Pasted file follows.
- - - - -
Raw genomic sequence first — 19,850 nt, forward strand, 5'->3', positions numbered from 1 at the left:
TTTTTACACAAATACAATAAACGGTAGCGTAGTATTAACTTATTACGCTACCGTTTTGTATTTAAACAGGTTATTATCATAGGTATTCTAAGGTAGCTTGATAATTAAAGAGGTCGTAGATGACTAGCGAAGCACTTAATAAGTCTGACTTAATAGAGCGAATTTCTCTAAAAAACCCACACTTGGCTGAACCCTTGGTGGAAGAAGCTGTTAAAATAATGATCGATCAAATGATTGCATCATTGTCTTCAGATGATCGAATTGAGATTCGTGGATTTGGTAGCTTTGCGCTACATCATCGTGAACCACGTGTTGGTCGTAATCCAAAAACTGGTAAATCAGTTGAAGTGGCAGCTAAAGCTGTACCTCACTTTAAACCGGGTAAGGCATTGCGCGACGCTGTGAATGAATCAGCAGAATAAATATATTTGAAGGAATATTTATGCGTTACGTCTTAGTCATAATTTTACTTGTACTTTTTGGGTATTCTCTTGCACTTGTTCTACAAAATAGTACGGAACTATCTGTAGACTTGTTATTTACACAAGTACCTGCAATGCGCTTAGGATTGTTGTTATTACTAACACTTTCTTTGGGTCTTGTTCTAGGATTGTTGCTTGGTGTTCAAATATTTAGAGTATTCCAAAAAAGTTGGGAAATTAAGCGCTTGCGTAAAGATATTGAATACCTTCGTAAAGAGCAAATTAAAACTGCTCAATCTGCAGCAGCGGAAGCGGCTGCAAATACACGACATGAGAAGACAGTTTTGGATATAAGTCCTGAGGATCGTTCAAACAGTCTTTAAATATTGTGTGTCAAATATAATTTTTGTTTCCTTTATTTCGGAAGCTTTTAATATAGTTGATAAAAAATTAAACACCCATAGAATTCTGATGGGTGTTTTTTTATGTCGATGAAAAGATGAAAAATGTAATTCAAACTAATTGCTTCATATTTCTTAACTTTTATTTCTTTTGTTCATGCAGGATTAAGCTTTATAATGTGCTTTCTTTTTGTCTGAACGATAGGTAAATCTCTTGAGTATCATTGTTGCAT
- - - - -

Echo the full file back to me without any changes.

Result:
Raw genomic sequence first — 19,850 nt, forward strand, 5'->3', positions numbered from 1 at the left:
TTTTTACACAAATACAATAAACGGTAGCGTAGTATTAACTTATTACGCTACCGTTTTGTATTTAAACAGGTTATTATCATAGGTATTCTAAGGTAGCTTGATAATTAAAGAGGTCGTAGATGACTAGCGAAGCACTTAATAAGTCTGACTTAATAGAGCGAATTTCTCTAAAAAACCCACACTTGGCTGAACCCTTGGTGGAAGAAGCTGTTAAAATAATGATCGATCAAATGATTGCATCATTGTCTTCAGATGATCGAATTGAGATTCGTGGATTTGGTAGCTTTGCGCTACATCATCGTGAACCACGTGTTGGTCGTAATCCAAAAACTGGTAAATCAGTTGAAGTGGCAGCTAAAGCTGTACCTCACTTTAAACCGGGTAAGGCATTGCGCGACGCTGTGAATGAATCAGCAGAATAAATATATTTGAAGGAATATTTATGCGTTACGTCTTAGTCATAATTTTACTTGTACTTTTTGGGTATTCTCTTGCACTTGTTCTACAAAATAGTACGGAACTATCTGTAGACTTGTTATTTACACAAGTACCTGCAATGCGCTTAGGATTGTTGTTATTACTAACACTTTCTTTGGGTCTTGTTCTAGGATTGTTGCTTGGTGTTCAAATATTTAGAGTATTCCAAAAAAGTTGGGAAATTAAGCGCTTGCGTAAAGATATTGAATACCTTCGTAAAGAGCAAATTAAAACTGCTCAATCTGCAGCAGCGGAAGCGGCTGCAAATACACGACATGAGAAGACAGTTTTGGATATAAGTCCTGAGGATCGTTCAAACAGTCTTTAAATATTGTGTGTCAAATATAATTTTTGTTTCCTTTATTTCGGAAGCTTTTAATATAGTTGATAAAAAATTAAACACCCATAGAATTCTGATGGGTGTTTTTTTATGTCGATGAAAAGATGAAAAATGTAATTCAAACTAATTGCTTCATATTTCTTAACTTTTATTTCTTTTGTTCATGCAGGATTAAGCTTTATAATGTGCTTTCTTTTTGTCTGAACGATAGGTAAATCTCTTGAGTATCATTGTTGCAT